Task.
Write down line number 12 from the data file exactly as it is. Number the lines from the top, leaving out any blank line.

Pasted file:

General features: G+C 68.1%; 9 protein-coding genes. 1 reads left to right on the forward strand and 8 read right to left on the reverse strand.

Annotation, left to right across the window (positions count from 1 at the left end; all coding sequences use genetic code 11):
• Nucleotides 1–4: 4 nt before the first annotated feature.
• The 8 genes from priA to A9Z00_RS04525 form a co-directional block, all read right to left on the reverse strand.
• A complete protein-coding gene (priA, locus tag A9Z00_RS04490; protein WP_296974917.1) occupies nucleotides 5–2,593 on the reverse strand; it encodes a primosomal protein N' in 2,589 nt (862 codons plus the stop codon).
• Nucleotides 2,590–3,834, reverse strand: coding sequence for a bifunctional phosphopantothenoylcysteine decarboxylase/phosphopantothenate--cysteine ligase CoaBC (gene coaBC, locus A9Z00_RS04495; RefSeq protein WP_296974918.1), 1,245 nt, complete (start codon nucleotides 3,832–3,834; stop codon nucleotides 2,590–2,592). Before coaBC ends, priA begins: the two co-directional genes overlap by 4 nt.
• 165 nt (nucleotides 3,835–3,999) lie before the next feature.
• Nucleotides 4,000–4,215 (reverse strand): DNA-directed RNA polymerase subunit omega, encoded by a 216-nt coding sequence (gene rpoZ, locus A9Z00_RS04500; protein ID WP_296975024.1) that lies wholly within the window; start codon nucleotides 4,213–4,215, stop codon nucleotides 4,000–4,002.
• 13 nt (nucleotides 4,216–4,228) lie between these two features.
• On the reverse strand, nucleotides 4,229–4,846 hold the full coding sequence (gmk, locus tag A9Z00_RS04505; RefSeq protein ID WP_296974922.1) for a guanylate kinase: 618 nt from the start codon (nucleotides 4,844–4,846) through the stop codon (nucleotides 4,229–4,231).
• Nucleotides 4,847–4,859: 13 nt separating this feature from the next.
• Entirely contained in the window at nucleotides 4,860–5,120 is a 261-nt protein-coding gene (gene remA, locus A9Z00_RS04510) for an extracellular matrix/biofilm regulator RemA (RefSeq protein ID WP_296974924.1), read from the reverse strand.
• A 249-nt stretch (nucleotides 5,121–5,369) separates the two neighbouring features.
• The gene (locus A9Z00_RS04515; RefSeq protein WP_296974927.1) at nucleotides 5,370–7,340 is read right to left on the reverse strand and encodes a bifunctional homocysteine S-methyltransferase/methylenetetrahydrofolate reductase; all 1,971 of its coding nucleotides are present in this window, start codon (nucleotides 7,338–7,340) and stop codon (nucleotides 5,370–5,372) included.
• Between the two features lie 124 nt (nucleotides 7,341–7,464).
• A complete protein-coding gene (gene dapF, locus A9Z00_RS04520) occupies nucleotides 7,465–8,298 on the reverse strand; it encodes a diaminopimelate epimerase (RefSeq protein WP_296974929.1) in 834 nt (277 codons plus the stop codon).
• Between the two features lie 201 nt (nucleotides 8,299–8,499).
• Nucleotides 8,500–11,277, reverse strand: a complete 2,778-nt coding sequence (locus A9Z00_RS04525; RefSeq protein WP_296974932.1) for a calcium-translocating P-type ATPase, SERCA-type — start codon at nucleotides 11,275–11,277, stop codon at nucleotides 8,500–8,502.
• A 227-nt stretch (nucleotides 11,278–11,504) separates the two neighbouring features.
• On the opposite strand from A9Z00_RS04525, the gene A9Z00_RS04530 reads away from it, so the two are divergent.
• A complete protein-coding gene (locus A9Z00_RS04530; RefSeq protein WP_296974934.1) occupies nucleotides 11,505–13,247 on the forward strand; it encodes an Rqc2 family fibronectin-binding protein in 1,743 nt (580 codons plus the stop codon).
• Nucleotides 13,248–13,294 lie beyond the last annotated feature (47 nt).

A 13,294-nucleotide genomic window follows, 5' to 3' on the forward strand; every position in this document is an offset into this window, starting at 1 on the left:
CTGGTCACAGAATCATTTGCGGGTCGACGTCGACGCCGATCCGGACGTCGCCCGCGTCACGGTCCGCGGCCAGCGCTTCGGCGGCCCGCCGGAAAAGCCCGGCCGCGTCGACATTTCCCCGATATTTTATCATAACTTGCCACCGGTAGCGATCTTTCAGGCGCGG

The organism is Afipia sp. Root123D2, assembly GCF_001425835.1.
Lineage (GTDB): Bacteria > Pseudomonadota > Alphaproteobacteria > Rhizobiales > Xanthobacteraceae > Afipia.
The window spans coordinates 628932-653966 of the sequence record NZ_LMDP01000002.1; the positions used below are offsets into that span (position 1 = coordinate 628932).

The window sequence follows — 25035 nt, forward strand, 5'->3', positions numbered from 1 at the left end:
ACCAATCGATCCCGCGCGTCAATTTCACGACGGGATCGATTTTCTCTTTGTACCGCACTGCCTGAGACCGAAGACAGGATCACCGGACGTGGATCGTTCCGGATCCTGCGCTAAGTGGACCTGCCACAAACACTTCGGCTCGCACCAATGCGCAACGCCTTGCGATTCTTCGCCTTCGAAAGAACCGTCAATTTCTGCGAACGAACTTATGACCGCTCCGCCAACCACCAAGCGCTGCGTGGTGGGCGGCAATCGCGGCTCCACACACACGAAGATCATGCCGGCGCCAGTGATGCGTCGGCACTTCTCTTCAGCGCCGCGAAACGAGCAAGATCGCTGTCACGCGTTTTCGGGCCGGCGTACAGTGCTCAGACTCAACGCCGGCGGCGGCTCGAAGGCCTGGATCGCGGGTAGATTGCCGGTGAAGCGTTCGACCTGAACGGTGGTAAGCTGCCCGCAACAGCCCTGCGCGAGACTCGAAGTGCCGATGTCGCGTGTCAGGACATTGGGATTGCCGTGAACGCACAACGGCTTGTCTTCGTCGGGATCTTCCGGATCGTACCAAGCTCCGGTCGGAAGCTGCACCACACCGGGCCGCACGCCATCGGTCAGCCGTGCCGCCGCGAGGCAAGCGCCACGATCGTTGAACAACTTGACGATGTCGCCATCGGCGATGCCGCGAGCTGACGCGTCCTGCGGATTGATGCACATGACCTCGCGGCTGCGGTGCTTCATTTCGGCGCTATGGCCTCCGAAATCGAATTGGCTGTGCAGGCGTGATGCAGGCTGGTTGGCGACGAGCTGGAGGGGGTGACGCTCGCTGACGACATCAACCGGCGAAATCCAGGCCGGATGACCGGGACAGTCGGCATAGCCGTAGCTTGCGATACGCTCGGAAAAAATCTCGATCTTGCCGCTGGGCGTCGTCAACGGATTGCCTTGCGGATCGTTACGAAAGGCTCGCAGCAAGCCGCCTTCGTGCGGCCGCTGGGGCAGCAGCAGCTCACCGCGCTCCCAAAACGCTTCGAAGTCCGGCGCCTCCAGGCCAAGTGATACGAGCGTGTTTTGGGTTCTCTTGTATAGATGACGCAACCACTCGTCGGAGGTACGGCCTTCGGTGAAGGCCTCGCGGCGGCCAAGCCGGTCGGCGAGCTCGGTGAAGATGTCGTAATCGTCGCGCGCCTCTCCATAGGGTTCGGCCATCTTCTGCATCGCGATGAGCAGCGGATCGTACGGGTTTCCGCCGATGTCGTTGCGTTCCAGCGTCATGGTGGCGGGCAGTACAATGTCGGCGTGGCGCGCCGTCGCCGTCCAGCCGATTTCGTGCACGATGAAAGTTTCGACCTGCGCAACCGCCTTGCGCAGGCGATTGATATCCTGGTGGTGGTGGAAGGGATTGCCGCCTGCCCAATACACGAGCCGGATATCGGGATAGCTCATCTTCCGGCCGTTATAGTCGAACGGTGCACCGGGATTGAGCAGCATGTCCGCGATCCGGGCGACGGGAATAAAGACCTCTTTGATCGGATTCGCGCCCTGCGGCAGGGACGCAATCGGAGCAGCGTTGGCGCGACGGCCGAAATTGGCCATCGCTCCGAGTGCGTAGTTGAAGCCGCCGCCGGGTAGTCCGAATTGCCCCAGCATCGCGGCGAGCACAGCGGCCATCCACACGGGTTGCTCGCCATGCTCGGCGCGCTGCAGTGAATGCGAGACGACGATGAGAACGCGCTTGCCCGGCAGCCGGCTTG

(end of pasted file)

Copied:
• Entirely contained in the window at nucleotides 4,860–5,120 is a 261-nt protein-coding gene (gene remA, locus A9Z00_RS04510) for an extracellular matrix/biofilm regulator RemA (RefSeq protein ID WP_296974924.1), read from the reverse strand.